Digital technologies allow us to create precise copies of artefacts—but what does this mean for the idea of ‘authenticity’? Ben Luke, δημοσίευση The Art NewspaperMarilena Pateraki
March 2020 was to be a significant month in the story of Factum Arte and the Factum Foundation, the digital pioneers and producers of works of art and facsimiles of historical objects. But because of the outbreak of the coronavirus pandemic, Factum’s two exhibitions at the Palazzo Fava in Bologna—one uniting the paintings of the 15th-century Griffoni Polyptych for the first time since 1725, the other focusing on the foundation’s technological preservation of cultural heritage—did not open. But the book accompanying the second show, The Aura in the Age of Digital Materiality: Rethinking Preservation in the Shadow of an Uncertain Future, has now been made available for free as a PDF on Factum Arte’s website.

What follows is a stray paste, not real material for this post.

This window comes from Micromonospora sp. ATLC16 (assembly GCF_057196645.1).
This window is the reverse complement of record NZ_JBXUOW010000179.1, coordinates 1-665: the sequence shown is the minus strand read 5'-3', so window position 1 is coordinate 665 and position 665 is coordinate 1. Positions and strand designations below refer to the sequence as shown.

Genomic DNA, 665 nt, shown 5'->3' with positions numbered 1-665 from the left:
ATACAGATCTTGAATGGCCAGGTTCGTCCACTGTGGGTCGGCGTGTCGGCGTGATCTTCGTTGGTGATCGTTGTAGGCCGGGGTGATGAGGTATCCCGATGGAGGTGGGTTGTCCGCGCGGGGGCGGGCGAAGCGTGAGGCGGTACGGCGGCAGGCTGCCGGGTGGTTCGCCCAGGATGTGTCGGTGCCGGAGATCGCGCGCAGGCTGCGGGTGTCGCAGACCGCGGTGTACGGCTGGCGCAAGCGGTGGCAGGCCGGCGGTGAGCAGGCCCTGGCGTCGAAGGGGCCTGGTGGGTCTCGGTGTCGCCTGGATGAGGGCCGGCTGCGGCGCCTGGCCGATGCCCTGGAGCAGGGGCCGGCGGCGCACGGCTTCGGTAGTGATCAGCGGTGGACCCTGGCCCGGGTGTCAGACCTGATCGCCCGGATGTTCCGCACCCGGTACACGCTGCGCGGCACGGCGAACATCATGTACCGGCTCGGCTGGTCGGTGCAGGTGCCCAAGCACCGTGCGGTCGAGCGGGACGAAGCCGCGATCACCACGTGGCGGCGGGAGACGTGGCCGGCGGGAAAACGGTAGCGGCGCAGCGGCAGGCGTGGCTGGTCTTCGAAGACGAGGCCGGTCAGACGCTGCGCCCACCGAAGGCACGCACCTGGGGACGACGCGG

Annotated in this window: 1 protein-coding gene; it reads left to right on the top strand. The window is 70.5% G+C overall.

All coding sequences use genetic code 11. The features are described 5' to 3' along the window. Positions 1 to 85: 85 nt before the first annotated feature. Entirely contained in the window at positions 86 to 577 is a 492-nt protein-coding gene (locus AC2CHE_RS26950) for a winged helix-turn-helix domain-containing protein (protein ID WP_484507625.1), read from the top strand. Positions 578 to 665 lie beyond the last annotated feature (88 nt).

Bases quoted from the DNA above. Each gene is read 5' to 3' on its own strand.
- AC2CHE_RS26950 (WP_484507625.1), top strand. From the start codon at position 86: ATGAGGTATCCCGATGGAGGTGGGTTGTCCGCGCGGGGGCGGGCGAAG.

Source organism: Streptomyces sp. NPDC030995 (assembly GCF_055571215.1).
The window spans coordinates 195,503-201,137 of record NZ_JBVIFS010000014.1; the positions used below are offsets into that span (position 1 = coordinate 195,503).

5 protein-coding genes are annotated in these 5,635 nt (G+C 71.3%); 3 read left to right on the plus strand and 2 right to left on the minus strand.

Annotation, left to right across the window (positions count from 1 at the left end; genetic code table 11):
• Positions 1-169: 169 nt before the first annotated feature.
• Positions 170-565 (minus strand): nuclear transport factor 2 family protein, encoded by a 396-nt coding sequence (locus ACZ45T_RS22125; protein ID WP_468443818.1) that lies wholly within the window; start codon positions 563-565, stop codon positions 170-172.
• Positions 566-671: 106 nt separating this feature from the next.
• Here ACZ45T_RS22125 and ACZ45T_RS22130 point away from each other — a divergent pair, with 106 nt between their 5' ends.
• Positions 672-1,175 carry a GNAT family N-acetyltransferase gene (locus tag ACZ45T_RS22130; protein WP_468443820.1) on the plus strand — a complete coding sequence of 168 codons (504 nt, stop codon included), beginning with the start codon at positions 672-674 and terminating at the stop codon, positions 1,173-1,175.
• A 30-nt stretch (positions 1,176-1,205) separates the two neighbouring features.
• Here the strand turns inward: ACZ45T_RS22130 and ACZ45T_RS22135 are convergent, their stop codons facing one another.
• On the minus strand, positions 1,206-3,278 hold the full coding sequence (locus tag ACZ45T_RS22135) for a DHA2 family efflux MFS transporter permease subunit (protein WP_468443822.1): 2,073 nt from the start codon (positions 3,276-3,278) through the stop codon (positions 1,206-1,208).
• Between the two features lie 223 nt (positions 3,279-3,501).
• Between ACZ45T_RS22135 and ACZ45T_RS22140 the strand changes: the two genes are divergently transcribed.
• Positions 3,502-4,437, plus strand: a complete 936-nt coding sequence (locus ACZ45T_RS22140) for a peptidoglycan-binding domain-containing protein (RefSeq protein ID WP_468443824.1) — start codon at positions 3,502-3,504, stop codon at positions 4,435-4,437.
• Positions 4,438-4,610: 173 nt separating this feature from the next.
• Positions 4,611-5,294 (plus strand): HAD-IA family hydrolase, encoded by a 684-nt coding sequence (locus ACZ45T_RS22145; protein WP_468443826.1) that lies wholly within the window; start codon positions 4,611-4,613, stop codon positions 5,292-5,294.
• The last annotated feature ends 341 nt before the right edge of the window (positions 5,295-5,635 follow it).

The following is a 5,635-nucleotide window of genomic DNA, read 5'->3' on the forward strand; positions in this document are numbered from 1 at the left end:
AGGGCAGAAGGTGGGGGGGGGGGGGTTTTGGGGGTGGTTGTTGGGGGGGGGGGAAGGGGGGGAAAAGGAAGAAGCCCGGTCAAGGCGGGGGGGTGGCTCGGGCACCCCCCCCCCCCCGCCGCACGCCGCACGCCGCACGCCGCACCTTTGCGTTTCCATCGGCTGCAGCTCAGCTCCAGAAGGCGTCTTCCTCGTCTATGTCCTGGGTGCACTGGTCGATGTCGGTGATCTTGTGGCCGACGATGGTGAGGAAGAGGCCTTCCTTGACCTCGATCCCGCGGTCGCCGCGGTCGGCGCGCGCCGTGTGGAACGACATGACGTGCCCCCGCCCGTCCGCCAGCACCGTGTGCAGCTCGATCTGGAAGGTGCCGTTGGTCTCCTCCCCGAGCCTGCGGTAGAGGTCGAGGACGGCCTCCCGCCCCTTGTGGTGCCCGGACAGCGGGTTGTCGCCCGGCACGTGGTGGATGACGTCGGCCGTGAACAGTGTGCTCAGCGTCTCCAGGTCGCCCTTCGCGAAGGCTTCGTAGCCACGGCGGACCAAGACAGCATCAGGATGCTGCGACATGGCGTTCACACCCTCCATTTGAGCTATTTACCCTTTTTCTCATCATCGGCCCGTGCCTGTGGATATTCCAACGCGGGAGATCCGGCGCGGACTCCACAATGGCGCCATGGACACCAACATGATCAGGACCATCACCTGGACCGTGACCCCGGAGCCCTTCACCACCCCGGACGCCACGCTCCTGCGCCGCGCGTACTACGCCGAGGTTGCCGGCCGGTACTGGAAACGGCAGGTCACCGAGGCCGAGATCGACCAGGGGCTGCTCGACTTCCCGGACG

The publication explores Factum’s technological advances in cultural heritage from a practical and philosophical perspective. The basis of the foundation’s work is recording objects and spaces through surface not just volume and in exponentially higher resolution than had previously been possible. “Factum’s interest has always been the surface of things,” says Factum Arte’s co-founder Adam Lowe. “Because it’s in that level of data that you understand what they are.” The company’s 2001 project in Egypt, using a scanner pioneered by Factum’s other co-founder Manuel Franquelo to record the tomb of Seti I, remains the bedrock of its activities today.
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